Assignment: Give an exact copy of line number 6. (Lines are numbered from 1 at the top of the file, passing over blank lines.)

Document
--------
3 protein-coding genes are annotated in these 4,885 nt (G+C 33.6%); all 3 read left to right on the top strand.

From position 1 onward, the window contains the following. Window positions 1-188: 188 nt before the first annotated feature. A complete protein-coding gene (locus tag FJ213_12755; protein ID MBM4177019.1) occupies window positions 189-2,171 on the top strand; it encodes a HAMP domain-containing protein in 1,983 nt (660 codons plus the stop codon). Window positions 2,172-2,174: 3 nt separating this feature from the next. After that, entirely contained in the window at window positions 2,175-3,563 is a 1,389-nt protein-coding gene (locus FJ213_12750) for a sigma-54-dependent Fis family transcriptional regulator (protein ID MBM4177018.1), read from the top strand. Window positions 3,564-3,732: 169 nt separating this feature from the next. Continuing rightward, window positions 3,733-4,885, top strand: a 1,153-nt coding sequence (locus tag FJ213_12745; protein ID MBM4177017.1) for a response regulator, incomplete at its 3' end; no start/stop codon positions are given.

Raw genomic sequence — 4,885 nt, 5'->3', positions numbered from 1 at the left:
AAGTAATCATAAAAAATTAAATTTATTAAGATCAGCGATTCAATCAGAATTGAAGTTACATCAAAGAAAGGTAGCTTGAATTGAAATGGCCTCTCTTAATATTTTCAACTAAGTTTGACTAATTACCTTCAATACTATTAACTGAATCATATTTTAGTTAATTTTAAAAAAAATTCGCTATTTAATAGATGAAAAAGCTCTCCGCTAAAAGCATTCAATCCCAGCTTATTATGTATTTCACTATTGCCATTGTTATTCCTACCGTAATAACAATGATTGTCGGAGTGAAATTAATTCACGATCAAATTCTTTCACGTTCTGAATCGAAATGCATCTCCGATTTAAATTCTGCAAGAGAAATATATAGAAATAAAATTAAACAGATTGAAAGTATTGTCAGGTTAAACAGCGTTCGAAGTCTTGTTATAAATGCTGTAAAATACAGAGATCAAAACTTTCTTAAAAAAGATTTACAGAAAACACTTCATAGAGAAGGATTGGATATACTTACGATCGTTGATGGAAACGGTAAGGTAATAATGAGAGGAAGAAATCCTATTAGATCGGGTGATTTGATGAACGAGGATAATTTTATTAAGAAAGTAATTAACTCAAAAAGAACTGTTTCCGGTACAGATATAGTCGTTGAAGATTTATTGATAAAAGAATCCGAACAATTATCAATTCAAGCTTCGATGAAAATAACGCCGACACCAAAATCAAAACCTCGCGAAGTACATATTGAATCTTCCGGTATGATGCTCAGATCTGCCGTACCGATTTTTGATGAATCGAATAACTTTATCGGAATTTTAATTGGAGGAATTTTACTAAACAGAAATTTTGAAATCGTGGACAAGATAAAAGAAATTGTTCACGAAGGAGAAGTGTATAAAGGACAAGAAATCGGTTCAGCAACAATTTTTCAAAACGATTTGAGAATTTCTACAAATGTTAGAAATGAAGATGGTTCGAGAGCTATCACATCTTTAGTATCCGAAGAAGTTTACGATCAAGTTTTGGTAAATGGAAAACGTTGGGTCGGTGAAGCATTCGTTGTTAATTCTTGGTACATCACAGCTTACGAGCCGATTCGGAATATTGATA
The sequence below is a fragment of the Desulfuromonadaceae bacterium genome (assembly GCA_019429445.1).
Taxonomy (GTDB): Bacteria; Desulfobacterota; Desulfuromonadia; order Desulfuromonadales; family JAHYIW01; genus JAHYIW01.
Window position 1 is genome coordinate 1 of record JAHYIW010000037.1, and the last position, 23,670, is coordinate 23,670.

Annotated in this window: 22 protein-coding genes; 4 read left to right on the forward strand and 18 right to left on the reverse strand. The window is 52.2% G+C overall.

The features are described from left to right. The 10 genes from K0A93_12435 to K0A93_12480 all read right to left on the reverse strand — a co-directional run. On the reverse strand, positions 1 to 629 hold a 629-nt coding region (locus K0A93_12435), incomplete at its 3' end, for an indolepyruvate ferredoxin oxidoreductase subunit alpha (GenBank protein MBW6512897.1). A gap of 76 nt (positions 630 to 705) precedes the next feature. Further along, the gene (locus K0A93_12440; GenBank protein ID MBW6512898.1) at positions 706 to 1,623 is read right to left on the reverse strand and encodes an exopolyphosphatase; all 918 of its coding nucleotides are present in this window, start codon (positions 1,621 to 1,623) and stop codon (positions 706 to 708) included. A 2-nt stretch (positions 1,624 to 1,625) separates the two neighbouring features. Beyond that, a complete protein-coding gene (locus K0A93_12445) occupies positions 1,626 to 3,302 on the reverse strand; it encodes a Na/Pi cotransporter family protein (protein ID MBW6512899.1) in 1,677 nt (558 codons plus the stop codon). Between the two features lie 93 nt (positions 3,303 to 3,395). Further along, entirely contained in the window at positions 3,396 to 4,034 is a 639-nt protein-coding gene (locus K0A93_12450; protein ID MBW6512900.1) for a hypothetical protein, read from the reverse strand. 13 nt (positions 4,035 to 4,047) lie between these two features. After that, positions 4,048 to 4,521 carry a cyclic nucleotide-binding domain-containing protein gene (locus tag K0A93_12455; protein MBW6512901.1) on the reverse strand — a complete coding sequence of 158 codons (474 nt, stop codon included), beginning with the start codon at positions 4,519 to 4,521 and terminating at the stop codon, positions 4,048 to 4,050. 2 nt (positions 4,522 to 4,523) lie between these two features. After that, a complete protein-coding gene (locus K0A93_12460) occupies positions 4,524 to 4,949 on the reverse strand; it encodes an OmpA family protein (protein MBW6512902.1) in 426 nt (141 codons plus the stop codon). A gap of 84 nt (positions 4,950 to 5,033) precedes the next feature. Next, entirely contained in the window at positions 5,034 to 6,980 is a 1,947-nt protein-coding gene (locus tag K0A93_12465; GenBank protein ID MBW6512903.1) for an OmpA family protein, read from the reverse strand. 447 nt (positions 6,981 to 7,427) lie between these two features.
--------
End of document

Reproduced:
Taxonomy (GTDB): Bacteria; Desulfobacterota; Desulfuromonadia; order Desulfuromonadales; family JAHYIW01; genus JAHYIW01.